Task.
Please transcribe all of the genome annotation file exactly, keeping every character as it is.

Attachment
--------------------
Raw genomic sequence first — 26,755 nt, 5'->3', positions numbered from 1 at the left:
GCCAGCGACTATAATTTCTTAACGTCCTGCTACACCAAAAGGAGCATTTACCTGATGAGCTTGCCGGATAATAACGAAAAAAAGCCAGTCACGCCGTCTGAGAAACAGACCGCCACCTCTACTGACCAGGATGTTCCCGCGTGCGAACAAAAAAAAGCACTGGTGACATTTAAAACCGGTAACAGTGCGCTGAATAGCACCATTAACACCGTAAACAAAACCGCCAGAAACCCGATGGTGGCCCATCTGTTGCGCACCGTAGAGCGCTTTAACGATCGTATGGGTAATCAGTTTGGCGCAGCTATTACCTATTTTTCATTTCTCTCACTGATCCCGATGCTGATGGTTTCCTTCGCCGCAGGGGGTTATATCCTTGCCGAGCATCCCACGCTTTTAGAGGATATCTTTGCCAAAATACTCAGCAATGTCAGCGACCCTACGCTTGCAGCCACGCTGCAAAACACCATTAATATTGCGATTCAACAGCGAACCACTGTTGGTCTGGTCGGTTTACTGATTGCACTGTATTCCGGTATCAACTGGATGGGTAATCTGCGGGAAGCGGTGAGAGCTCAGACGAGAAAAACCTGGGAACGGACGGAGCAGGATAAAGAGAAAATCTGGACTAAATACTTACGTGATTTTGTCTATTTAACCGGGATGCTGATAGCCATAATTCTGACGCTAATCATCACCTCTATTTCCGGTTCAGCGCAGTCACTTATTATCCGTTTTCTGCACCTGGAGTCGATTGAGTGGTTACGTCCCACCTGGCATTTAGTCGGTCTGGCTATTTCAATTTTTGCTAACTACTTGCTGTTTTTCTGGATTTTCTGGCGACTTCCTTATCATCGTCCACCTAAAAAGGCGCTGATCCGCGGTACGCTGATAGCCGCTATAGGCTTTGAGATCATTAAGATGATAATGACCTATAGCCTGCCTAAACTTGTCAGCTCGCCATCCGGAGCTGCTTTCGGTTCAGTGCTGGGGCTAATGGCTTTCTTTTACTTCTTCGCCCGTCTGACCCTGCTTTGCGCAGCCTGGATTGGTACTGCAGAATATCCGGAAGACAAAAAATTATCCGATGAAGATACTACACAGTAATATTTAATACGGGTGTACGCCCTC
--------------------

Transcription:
Raw genomic sequence first — 26,755 nt, 5'->3', positions numbered from 1 at the left:
GCCAGCGACTATAATTTCTTAACGTCCTGCTACACCAAAAGGAGCATTTACCTGATGAGCTTGCCGGATAATAACGAAAAAAAGCCAGTCACGCCGTCTGAGAAACAGACCGCCACCTCTACTGACCAGGATGTTCCCGCGTGCGAACAAAAAAAAGCACTGGTGACATTTAAAACCGGTAACAGTGCGCTGAATAGCACCATTAACACCGTAAACAAAACCGCCAGAAACCCGATGGTGGCCCATCTGTTGCGCACCGTAGAGCGCTTTAACGATCGTATGGGTAATCAGTTTGGCGCAGCTATTACCTATTTTTCATTTCTCTCACTGATCCCGATGCTGATGGTTTCCTTCGCCGCAGGGGGTTATATCCTTGCCGAGCATCCCACGCTTTTAGAGGATATCTTTGCCAAAATACTCAGCAATGTCAGCGACCCTACGCTTGCAGCCACGCTGCAAAACACCATTAATATTGCGATTCAACAGCGAACCACTGTTGGTCTGGTCGGTTTACTGATTGCACTGTATTCCGGTATCAACTGGATGGGTAATCTGCGGGAAGCGGTGAGAGCTCAGACGAGAAAAACCTGGGAACGGACGGAGCAGGATAAAGAGAAAATCTGGACTAAATACTTACGTGATTTTGTCTATTTAACCGGGATGCTGATAGCCATAATTCTGACGCTAATCATCACCTCTATTTCCGGTTCAGCGCAGTCACTTATTATCCGTTTTCTGCACCTGGAGTCGATTGAGTGGTTACGTCCCACCTGGCATTTAGTCGGTCTGGCTATTTCAATTTTTGCTAACTACTTGCTGTTTTTCTGGATTTTCTGGCGACTTCCTTATCATCGTCCACCTAAAAAGGCGCTGATCCGCGGTACGCTGATAGCCGCTATAGGCTTTGAGATCATTAAGATGATAATGACCTATAGCCTGCCTAAACTTGTCAGCTCGCCATCCGGAGCTGCTTTCGGTTCAGTGCTGGGGCTAATGGCTTTCTTTTACTTCTTCGCCCGTCTGACCCTGCTTTGCGCAGCCTGGATTGGTACTGCAGAATATCCGGAAGACAAAAAATTATCCGATGAAGATACTACACAGTAATATTTAATACGGGTGTACGCCCTC